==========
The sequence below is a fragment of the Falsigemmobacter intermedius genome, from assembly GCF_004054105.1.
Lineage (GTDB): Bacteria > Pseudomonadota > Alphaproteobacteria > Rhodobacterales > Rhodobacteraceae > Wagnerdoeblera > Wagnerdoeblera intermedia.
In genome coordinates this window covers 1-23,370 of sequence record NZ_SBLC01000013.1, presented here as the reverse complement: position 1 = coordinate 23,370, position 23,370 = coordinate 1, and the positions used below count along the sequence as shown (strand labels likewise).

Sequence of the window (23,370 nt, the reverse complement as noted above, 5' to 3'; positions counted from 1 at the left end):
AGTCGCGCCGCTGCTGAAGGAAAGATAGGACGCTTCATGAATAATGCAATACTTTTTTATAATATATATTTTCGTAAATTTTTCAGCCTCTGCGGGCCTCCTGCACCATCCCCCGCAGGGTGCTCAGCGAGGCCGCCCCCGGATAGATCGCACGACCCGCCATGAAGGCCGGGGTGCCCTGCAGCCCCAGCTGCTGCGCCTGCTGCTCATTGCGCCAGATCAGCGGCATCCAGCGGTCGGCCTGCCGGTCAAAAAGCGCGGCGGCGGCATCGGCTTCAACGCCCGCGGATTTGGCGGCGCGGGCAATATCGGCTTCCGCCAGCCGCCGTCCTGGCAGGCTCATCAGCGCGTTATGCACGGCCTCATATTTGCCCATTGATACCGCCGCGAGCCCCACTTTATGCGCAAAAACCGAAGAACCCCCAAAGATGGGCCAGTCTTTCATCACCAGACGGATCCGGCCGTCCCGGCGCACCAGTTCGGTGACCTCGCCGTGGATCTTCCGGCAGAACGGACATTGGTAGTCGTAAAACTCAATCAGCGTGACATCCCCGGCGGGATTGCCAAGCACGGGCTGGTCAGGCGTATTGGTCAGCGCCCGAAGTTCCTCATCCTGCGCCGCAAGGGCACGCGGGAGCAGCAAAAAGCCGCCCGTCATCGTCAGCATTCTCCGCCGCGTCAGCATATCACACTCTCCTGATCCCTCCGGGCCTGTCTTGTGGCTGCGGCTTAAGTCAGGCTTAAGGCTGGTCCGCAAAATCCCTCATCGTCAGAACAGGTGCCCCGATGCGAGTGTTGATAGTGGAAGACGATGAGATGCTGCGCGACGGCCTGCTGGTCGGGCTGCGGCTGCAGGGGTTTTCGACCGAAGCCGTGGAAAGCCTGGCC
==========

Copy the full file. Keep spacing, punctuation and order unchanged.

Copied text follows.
The sequence below is a fragment of the Falsigemmobacter intermedius genome, from assembly GCF_004054105.1.
Lineage (GTDB): Bacteria > Pseudomonadota > Alphaproteobacteria > Rhodobacterales > Rhodobacteraceae > Wagnerdoeblera > Wagnerdoeblera intermedia.
In genome coordinates this window covers 1-23,370 of sequence record NZ_SBLC01000013.1, presented here as the reverse complement: position 1 = coordinate 23,370, position 23,370 = coordinate 1, and the positions used below count along the sequence as shown (strand labels likewise).

Sequence of the window (23,370 nt, the reverse complement as noted above, 5' to 3'; positions counted from 1 at the left end):
AGTCGCGCCGCTGCTGAAGGAAAGATAGGACGCTTCATGAATAATGCAATACTTTTTTATAATATATATTTTCGTAAATTTTTCAGCCTCTGCGGGCCTCCTGCACCATCCCCCGCAGGGTGCTCAGCGAGGCCGCCCCCGGATAGATCGCACGACCCGCCATGAAGGCCGGGGTGCCCTGCAGCCCCAGCTGCTGCGCCTGCTGCTCATTGCGCCAGATCAGCGGCATCCAGCGGTCGGCCTGCCGGTCAAAAAGCGCGGCGGCGGCATCGGCTTCAACGCCCGCGGATTTGGCGGCGCGGGCAATATCGGCTTCCGCCAGCCGCCGTCCTGGCAGGCTCATCAGCGCGTTATGCACGGCCTCATATTTGCCCATTGATACCGCCGCGAGCCCCACTTTATGCGCAAAAACCGAAGAACCCCCAAAGATGGGCCAGTCTTTCATCACCAGACGGATCCGGCCGTCCCGGCGCACCAGTTCGGTGACCTCGCCGTGGATCTTCCGGCAGAACGGACATTGGTAGTCGTAAAACTCAATCAGCGTGACATCCCCGGCGGGATTGCCAAGCACGGGCTGGTCAGGCGTATTGGTCAGCGCCCGAAGTTCCTCATCCTGCGCCGCAAGGGCACGCGGGAGCAGCAAAAAGCCGCCCGTCATCGTCAGCATTCTCCGCCGCGTCAGCATATCACACTCTCCTGATCCCTCCGGGCCTGTCTTGTGGCTGCGGCTTAAGTCAGGCTTAAGGCTGGTCCGCAAAATCCCTCATCGTCAGAACAGGTGCCCCGATGCGAGTGTTGATAGTGGAAGACGATGAGATGCTGCGCGACGGCCTGCTGGTCGGGCTGCGGCTGCAGGGGTTTTCGACCGAAGCCGTGGAAAGCCTGGCC